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Continued: Sports culture fuels orthopedics boom

  • Article by: JEREMY OLSON , Star Tribune
  • Last update: February 11, 2014 - 3:18 PM

Dr. Michael Meisterling of St. Croix Orthopedics winced after his patient, Niebuhr, asked about handball after two hip replacements. But the doctor told him he could slowly return to the sport, though it might wear out his new implants.

“The new hips have a 25-year shelf life,” Niebuhr said. “In 25 years, I’ll be 94 years old. If I’m still playing handball and I need a new hip when I’m 94, I’ll go for it.”

In reality, Niebuhr plans to back off handball just a bit — there’s always golf and sledding with his two grandchildren.

The rise in obesity has also contributed to the increase in joint problems — sometimes in combination with athletics as people exercise to lose weight.

Every 15 pounds of excess weight puts 100 pounds more pressure on the body’s joints, said Melanie Sullivan, chief executive officer for St. Croix Orthopaedics.

“If you’re 45 pounds overweight, your force is 300 pounds more than what you would normally put on your joints.”

Training like a pro

Already, the clinics are competing for patients. TRIAL and Twin Cities Orthopedics duel for patients with facilities and walk-in clinics that are 2 miles apart on France Avenue. The Mayo Clinic Sports Medicine Center, which will open in 2015 across from Target Center, will include some form of walk-in clinic that will concentrate on downtown dwellers and commuters, Stuart said.

“There are a lot of people that work downtown,” he said, “and they don’t have this type of convenient opportunity to be evaluated, treated, rehabbed by any facility that is connected by skyway to … their offices.”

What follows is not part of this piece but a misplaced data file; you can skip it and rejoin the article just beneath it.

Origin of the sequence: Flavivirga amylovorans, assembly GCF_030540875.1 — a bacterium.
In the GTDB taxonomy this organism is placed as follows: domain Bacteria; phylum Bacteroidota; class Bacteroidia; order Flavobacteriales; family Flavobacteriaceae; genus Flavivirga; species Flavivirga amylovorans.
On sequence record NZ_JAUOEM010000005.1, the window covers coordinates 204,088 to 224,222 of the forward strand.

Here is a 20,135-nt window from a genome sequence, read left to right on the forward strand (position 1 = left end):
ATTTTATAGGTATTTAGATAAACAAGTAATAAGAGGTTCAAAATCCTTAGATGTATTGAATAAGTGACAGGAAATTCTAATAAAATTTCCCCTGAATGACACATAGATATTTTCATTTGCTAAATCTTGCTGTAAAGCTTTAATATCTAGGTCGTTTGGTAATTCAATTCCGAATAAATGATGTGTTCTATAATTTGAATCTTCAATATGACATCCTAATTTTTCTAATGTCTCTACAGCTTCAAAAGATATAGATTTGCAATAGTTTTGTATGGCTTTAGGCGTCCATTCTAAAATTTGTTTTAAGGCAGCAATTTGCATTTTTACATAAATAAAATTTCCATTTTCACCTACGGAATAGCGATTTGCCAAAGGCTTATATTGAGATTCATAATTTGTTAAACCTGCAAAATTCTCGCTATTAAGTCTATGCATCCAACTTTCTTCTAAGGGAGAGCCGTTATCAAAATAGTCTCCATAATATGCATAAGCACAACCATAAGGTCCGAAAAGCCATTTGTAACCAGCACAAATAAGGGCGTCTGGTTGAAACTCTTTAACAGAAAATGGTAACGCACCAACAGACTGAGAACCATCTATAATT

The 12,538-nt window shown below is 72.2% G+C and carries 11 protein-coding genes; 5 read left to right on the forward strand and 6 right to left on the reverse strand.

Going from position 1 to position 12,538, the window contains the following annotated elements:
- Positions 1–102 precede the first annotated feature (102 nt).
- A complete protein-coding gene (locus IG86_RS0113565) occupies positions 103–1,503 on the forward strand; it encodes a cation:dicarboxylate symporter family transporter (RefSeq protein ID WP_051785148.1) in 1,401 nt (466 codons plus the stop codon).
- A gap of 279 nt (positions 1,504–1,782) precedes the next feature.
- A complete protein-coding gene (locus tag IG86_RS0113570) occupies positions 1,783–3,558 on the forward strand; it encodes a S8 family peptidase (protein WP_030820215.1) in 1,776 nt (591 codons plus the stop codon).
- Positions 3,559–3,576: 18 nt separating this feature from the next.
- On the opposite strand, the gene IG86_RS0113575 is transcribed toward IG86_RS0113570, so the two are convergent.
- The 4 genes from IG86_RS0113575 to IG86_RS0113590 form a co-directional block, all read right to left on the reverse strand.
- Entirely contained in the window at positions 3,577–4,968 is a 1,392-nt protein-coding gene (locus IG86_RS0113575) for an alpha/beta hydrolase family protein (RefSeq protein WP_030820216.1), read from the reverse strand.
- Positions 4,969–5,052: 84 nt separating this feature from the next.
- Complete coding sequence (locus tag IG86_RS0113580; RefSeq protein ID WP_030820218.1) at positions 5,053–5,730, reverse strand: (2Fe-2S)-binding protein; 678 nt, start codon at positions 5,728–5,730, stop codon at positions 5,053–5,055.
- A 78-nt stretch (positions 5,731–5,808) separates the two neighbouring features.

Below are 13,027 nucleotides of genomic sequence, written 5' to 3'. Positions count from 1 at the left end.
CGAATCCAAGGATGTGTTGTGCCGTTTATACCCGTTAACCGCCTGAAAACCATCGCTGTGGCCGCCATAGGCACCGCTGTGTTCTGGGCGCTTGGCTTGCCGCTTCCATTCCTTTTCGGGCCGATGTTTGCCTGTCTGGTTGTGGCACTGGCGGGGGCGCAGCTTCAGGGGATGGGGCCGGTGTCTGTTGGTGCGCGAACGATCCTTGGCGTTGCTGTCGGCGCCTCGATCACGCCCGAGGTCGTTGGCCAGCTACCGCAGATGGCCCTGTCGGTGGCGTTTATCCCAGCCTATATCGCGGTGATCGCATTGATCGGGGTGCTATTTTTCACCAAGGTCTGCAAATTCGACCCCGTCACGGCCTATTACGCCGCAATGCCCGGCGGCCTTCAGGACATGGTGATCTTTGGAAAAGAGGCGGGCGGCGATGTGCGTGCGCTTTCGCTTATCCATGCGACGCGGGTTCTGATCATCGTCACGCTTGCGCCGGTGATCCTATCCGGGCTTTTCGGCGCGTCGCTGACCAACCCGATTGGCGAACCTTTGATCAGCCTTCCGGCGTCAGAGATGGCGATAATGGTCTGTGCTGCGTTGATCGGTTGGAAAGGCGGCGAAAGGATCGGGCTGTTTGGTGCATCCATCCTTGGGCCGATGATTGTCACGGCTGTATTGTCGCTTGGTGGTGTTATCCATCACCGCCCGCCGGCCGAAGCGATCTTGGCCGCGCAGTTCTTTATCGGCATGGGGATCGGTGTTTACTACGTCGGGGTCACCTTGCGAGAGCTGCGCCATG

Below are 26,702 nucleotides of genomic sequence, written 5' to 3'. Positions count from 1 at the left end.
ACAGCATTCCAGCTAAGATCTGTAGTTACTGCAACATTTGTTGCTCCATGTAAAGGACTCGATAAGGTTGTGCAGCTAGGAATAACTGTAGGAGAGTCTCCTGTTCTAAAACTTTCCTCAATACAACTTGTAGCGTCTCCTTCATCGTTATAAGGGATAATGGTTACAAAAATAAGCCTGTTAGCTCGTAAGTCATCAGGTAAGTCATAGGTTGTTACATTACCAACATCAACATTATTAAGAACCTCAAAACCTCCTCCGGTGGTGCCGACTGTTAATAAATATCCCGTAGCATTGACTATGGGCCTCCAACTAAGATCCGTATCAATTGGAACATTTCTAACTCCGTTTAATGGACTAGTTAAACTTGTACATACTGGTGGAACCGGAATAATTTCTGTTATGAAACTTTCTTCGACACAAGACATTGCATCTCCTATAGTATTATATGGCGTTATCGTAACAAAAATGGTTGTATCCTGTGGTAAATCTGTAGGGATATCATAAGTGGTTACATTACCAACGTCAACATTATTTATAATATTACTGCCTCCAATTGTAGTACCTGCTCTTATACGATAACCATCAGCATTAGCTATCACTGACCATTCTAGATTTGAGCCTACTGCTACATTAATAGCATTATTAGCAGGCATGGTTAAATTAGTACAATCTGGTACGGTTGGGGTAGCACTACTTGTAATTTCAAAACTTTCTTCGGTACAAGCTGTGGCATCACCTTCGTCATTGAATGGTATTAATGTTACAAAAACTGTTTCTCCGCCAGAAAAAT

Aligning with high-profile sports teams can be a marketing advantage. TRIA’s Fischer has been team doctor for the Timberwolves since the team’s inception in 1989. Mayo announced it will be taking on that role.

That kind of relationship wasn’t lost on patients such as Scott Weyer, 67, of Prior Lake. While he researched the volume and quality of knee procedures at facilities as well, he was first drawn to TRIA because it treated athletes from the Twins, Wild and Vikings.

“You hear about these players that get this done to them and that done to them, and then they’re back on the field,” said Weyer, who wanted a knee procedure to stay mobile at his manufacturing job and on hiking trips with his wife. “I figured these guys must know what they are doing.”

In addition to surgery and injury treatment, clinics are creating programs to help athletes prevent injuries and physical therapy to help them recover after an operation. TRIA’s physical therapy program has grown 45 percent in three years, and it recently added equipment such as baseball netting so therapists can work with players on throwing mechanics.

Mayo will emphasize prevention and athletic performance as well, Stuart said.

“Athletes are looking to improve their strength and balance and conditioning — and how to think the game as well as reaction time and vision and nutrition,” he said. “Elite athlete are really looking for that kind of improvement, but so are a lot of competitive and recreational athletes.”


Jeremy Olson • 612-673-7744

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